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the story of the civil war at sea and on the rivers, jim, you were putting the finishing touches on your new book. craig, you were preparing four book for publication as well, and now both dish have to do this the way they do on the talk shows -- so, now, james mcpherson's war on the waters, the union and confederate navies, 1861 to 1865, and craig's civil war at sea, both very handsomely done, and it's good because we get to resume our conversation. we barely broke the surface. let's get right to it. because we spoke for an hour last time and we got to about january of 1862. so i'll assume you all know about 1861. and get to something that jim pointed out in his book, which i found rather interesting, and that is that 150 years ago this month, eye side from all the other things going on, including the first shudders of the realization that lincoln had actually promulgated an emancipation proclaimation. the blockade was in force in confederate ports. the union had chanced the bombardment of the city of vicksburg, and new orleans had fallen. the tennessee, cumberland, and mississippi rivers s
it successfully with pat moynihan in new york. he ran against william buckley's brother jim. at the first debate, buckley turned to him and starts bashing comes right out of the court with moynihan. he looks up and says, oh, the mudslinging begins. [laughter] >> thank you. tell us and generalize for us, historians have not typically have access to anything resembling this kind of material with the exception of nixon and whatever. how were we to regard the source of information? what is it? you have to check it? is a good way to his? >> i think it is good to go. what is wonderful about these tapes is the immediacy of them. also, we do have other presidential tapes to listen to. one of the things that i actually love about these tapes of the conversations between president kennedy and his brother. when you listen to the nixon tapes, they have a certain quality. then you listen to the two kennedy brothers talking about how mean this guy is. it sounds so quaint as opposed to some of what we heard on the nixon tapes. i'm sure that there were other words used to describe problematic figures. but it r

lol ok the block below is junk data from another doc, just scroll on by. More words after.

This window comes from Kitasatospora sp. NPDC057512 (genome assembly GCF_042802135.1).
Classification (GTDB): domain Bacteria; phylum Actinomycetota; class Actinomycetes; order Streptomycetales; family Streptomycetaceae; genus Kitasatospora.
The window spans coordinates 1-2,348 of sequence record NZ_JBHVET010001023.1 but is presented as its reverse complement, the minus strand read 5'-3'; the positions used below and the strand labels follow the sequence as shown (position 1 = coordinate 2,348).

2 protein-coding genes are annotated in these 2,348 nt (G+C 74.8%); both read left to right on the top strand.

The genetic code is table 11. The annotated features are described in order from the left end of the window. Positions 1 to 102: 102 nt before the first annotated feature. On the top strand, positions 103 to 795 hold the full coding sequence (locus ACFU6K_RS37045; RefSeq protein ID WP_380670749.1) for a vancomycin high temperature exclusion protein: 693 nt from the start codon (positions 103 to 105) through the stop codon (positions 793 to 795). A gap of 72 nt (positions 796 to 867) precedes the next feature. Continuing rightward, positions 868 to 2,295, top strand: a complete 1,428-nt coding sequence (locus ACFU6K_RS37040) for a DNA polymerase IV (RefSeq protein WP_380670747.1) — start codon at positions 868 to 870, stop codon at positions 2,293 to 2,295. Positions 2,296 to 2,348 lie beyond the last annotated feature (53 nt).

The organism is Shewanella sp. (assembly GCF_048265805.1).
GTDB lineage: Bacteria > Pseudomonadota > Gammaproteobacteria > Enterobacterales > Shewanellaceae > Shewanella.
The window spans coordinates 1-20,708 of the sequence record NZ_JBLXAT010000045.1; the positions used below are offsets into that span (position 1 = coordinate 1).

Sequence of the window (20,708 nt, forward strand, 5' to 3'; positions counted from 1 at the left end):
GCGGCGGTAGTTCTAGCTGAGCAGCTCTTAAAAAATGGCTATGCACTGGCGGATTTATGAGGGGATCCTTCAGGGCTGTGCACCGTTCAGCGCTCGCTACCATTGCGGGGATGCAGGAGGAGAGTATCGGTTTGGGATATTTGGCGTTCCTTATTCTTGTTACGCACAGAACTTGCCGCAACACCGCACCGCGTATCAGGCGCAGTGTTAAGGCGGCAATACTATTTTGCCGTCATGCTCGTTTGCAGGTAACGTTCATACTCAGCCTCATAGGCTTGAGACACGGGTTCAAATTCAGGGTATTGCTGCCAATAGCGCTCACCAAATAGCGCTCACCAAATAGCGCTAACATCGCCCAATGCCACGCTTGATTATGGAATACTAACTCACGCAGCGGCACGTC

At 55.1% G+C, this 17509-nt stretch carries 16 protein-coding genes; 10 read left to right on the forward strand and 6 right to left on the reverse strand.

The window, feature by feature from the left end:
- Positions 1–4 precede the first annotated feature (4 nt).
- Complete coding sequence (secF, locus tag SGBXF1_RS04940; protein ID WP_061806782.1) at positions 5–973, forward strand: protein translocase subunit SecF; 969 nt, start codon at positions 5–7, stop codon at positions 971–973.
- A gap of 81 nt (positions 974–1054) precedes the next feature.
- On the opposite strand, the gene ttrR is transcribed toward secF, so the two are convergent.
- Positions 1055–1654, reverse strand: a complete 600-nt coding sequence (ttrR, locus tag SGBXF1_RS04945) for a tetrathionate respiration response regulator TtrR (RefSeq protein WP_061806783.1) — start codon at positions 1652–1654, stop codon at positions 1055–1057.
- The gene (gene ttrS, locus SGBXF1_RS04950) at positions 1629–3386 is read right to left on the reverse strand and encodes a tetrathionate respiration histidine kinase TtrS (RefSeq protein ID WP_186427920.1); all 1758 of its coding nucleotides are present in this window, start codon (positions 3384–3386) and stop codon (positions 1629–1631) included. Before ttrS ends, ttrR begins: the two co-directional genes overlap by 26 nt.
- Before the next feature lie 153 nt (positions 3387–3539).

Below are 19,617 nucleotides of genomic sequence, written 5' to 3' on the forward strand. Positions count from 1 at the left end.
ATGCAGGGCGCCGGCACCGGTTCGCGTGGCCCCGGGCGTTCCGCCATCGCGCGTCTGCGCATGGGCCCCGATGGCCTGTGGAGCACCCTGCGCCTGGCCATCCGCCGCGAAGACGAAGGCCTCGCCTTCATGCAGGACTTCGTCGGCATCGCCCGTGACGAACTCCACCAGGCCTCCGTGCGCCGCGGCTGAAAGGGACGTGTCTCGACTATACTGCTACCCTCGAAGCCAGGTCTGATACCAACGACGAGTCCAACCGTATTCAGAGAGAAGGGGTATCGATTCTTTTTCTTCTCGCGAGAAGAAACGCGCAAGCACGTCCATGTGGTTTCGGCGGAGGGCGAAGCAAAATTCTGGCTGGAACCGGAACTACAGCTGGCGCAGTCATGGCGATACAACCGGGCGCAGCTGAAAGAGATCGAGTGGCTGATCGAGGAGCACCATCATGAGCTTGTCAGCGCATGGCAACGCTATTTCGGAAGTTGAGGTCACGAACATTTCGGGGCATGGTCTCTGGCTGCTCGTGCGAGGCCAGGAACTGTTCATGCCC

ellie and i happened to hail from position, the council of foreign relations that whittaker jim snow that would've seen at a hotbed of pinko commie sense but nevertheless the world changes. when i think of tonight, but i think about it is, when i think of it i think not just of the fact that it is a document of great little repower, which, of course, it is and is part of its appeal, but also the fact that it was this very potent weapon in this ideological battle against communism. that was raging when it came after it was not a weapon that was designed, funded or created by the u.s. government but nevertheless it became a very powerful instrument of warfare against the appeal of communism. and i'm sure and not deleted millions of people in the united states and no doubt around the world to the appeal of communism and revealed its true face, which the communist hierarchy did so much to keep hidden. there was of course a much larger war, ideological work on what i think more accurately can be called political war being waged by the u.s. government and by a lot of individuals, including
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